The author of the communication is Annakurban Amanklychev, a national of
Turkmenistan born in 1971. He claims that the State party violated his rights under articles
2 (3) (b), 7, 9 (1), 10 (1) and (2), 14 (1) and (3) and 17 (1) of the Covenant. The Optional
Protocol entered into force for the State party on 1 August 1997. The author is represented
by counsel, Timur Misrikhanov.
The facts as submitted by the author
The author claims that he was unlawfully arrested by agents of the Ministry of
National Security of Turkmenistan and put in the Ministry’s detention centre. Although he
was apprehended on 17 June 2006, his arrest was formally registered only on 21 June, when
he was also officially charged with a crime. Thus, he was unlawfully detained for four days.
He also claims that a lawyer was assigned to his case only on 21 June 2006, in violation of
the provisions of the Criminal Procedure Code of Turkmenistan; that he was denied the
right to meet his lawyer and to have legal assistance for more than a month, with no
explanation; and that the investigator informed his family about the arrest only on 21 June
2006. Having no news of his whereabouts in the meantime, his family turned to different
law enforcement bodies in belief that the author had gone missing.
The author claims that the reason for his arrest was his active participation in the
work of non-governmental organizations (NGOs) and his activities as a human rights
defender, specifically the assistance he provided to international journalists1 in preparing
reports about social life in Turkmenistan. The authorities had followed his work as a human
rights defender closely long before his arrest and waited for an appropriate occasion to
arrest him.
The author was arrested and charged with illegal acquisition, sale, storage,
transportation, transfer, transmittal or carrying of firearms, ammunition, explosives or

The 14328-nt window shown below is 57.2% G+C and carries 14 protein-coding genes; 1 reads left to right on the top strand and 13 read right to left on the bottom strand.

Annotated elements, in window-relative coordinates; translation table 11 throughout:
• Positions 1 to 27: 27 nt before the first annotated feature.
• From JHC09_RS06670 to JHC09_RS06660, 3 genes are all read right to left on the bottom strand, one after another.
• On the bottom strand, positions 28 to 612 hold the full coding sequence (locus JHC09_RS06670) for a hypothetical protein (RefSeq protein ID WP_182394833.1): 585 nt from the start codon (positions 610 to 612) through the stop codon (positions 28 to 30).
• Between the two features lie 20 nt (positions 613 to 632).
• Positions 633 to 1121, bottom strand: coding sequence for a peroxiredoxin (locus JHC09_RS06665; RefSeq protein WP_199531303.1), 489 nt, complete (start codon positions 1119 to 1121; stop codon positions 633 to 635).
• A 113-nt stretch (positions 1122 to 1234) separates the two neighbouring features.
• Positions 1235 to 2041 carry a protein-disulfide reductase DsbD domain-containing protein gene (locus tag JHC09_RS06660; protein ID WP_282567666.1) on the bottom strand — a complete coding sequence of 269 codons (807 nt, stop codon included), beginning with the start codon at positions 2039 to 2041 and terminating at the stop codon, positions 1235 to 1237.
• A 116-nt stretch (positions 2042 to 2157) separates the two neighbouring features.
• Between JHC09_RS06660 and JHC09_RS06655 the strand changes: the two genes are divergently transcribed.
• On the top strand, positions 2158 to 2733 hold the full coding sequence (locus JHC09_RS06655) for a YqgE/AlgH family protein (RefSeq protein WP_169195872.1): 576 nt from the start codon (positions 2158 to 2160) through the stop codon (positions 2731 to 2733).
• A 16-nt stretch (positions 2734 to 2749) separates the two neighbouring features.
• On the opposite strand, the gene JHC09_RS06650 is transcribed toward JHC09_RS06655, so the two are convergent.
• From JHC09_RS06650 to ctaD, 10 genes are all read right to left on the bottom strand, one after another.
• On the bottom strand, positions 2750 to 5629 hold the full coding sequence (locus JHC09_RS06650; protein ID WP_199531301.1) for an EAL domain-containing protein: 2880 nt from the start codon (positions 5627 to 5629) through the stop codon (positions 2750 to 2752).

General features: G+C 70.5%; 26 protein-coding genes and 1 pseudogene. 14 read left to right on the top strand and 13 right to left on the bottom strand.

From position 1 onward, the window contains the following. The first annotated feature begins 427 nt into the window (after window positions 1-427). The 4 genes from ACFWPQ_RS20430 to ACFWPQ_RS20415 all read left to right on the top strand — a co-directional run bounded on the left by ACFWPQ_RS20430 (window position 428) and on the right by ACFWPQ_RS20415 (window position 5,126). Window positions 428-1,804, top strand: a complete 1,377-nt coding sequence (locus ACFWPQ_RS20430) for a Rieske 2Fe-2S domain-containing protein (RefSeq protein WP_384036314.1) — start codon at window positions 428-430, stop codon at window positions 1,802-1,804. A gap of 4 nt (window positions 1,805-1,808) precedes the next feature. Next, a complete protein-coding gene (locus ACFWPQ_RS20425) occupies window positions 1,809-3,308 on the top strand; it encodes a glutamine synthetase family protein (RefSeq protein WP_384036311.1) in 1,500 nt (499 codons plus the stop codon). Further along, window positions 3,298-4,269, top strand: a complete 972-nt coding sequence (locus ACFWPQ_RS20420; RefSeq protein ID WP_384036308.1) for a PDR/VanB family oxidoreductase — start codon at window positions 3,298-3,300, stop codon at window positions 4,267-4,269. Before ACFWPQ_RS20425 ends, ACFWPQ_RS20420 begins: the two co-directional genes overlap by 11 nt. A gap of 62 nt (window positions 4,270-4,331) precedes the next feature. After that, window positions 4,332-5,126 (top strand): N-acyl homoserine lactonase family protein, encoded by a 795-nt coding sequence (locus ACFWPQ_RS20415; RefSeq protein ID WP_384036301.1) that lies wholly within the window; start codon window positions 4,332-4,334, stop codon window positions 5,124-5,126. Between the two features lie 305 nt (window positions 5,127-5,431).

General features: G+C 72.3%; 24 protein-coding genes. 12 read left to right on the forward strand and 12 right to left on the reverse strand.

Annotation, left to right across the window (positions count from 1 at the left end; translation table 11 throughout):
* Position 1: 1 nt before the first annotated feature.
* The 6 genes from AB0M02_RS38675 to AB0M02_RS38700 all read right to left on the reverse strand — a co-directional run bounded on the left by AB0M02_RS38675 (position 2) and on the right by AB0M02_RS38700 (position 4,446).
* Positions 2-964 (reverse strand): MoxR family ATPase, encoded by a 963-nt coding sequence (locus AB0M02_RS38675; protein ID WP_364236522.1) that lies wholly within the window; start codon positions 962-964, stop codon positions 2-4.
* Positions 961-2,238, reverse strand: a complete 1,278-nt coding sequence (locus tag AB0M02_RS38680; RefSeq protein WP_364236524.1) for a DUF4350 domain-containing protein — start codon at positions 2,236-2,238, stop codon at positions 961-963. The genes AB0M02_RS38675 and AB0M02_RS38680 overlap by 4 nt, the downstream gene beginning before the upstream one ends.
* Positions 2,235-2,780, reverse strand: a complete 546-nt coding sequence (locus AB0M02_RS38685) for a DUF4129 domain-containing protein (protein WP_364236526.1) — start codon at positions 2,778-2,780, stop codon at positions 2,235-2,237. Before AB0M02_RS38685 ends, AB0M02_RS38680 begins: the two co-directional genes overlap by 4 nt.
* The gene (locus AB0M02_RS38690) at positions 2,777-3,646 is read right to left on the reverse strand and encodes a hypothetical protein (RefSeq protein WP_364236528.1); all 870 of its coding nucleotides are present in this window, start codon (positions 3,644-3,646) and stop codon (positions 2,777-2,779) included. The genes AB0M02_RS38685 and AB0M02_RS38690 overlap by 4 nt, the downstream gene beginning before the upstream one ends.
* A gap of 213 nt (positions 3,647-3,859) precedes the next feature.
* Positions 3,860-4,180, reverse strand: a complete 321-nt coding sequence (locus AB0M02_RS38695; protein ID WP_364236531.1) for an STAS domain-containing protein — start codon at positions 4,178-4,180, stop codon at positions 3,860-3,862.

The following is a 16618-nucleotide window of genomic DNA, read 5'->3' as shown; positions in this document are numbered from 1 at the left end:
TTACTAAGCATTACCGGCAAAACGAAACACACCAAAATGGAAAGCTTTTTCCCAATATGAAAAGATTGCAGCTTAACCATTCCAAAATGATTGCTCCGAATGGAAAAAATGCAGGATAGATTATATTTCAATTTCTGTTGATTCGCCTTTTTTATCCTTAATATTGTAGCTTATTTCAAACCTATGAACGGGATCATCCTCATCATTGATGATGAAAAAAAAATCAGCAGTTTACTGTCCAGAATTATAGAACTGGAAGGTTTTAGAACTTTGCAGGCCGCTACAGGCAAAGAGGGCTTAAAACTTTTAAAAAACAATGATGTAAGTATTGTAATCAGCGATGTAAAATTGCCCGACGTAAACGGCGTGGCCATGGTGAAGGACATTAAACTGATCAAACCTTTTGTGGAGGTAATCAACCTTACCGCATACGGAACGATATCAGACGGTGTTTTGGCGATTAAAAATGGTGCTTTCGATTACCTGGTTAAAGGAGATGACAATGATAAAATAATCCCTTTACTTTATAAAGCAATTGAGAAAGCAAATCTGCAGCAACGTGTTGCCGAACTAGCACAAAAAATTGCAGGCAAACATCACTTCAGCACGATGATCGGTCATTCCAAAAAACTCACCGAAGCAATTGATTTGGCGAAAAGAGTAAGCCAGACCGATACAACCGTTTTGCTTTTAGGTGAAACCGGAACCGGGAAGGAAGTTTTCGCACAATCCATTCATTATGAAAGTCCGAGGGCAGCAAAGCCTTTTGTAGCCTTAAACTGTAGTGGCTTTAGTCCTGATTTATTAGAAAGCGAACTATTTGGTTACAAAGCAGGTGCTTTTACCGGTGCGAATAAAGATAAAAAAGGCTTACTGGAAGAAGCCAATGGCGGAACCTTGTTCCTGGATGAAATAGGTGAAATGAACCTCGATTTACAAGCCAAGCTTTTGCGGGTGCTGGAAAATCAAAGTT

explosive devices committed by a group of individuals under article 287, paragraph 2, of
the Criminal Code. During his unlawful detention, for a period of five days he was
described on television and in media articles as being guilty of espionage. Before his trial,
mass media again disseminated information portraying the author as an agent of foreign
intelligence services.
The author further submits that opposition activists Sapardurdy Khadzhiev and
Ogulsapar Muradova were also unlawfully arrested in the context of the same criminal
case. They were threatened and forced to make defamatory statements about the author. In
fact, his whole family was subjected to persecution. He submits that he is innocent and that
agents of the Ministry of National Security planted bullets from a firearm in his car and
subsequently “seized” them during a car search. The investigator repeatedly demanded that
the author appear on television and publicly repudiate Mr. Khadzhiev and Ms. Muradova
and defame other well-known opposition activists living abroad.
The author filed complaints with the investigative bodies of the Ministry of National
Security and the Prosecutor’s Office which, according to the law, is mandated to supervise
the enforcement of laws in Turkmenistan. He also lodged complaints with domestic courts.
The author was found guilty as charged and sentenced to seven years of imprisonment.
After the first instance court had rendered its judgment, on 30 August 2006, the author
appealed his sentence to the Supreme Court of Turkmenistan, to no avail.
He then submitted a motion to the President of Turkmenistan and to the ProsecutorGeneral’s Office. In February 2007, he complained to the Commission on the examination
of citizens’ petitions on the activity of the law enforcement bodies, a new complaint


In particular, to a reporter for BBC and a French journalist for Galaxie Presse.

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